Moore begins by wondering what Adam and Eve would think about the institution—rather, the “enterprise”—of marriage. It is essentially a public promise to perform a private obligation, symbolized by a bright, round ring and concerned with adherence to its rules. Psychology cannot help us figure any of this out.
Eve is a beautiful, seemingly quite modern woman, who writes in three languages (French, German, and English) and can talk while doing so. She demands both commotion and quiet. A visitor, most likely Adam, suggests to her that while he knows she likes to be alone, they ought to be “alone together.”
The stars and fruit radiate a destructive beauty; growing consciousness of this beauty is like a "poison." As Eve contemplates marriage—the first ever—her heart rises in “its estate of peace / as a boat rises /with the rising of the water.” As for the Fall, this “invaluable accident” is not just Eve’s fault; yet Adam is exonerated.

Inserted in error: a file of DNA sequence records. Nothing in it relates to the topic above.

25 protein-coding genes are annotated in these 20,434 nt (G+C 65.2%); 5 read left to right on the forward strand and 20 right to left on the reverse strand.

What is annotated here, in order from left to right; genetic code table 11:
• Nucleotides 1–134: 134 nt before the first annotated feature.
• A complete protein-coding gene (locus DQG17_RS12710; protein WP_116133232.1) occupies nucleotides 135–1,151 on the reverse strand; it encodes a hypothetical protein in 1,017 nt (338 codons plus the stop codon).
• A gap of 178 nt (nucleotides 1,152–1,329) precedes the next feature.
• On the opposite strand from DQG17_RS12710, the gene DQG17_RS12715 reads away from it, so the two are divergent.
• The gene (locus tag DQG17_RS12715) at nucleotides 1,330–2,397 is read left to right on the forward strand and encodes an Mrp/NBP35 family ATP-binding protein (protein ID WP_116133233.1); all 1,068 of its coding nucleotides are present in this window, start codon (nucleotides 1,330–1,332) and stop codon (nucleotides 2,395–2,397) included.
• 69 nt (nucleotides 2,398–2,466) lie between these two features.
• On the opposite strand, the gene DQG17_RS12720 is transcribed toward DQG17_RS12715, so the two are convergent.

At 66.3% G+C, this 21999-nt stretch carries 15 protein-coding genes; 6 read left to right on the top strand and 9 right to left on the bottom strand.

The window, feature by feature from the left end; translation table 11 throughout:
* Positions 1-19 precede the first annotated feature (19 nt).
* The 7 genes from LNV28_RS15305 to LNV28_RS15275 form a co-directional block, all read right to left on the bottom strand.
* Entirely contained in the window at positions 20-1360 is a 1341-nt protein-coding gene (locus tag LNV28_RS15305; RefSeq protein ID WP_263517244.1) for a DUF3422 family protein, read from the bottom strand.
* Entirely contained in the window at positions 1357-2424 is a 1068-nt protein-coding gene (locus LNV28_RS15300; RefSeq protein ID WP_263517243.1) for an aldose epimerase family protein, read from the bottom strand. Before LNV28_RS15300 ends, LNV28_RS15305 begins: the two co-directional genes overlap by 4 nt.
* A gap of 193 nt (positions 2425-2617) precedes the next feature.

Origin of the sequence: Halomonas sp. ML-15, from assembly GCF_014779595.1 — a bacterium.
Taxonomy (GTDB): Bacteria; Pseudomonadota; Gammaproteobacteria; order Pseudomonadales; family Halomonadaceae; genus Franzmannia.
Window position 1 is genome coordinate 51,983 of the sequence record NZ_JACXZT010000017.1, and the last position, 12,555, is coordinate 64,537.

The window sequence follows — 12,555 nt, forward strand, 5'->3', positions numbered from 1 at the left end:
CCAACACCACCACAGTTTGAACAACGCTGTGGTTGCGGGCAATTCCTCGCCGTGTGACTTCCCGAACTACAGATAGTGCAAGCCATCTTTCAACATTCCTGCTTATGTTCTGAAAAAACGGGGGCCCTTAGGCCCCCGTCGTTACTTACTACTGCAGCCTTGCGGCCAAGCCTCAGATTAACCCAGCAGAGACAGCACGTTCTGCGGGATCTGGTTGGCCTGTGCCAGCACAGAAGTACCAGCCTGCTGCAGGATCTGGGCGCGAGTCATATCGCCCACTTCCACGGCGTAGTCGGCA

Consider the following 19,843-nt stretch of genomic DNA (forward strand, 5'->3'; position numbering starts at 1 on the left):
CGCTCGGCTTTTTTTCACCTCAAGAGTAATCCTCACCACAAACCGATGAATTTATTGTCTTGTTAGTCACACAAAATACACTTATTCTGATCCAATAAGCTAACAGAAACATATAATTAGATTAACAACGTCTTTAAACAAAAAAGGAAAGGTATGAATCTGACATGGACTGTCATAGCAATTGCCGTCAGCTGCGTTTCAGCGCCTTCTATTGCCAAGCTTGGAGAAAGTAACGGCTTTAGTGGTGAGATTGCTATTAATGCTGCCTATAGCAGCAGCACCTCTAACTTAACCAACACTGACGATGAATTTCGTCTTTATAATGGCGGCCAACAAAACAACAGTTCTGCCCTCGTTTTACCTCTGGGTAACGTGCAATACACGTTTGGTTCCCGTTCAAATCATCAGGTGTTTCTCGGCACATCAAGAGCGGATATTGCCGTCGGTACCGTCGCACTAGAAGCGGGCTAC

Adam is beautiful too, but he is “distressing.” He is like a “crouching mythological monster” and is full of formal words. He talks on and on of evil and good, hell and heaven, history, and more; he is pleased that he is now an idol. However, the silences of the nightingale bother him, and the allure of the shiny apple is more powerful than the “deformity” of the Earth itself.
Hymen, the god of marriage, is unhelpful; he is more like an “overgrown cupid” and has rendered marriage lavish and full of ways out but not in. He mentions Hercules grasping for the Hesperides apples and calls marriage a “fine art,” an “experiment,” a “duty,” and even “recreation.” One must make way for it, aware that the spiked hand will show affection even if it has to cut to the bone. Marriage wants us to see impatience as part of independence, not bondage.
A few observations on married people: they look a certain way, they are up and down, their days good and bad. As Occidentals, Moore writes, we lose our selves and are unemotional. It is also our experience that men in particular have power and “sometimes one is made to feel it.”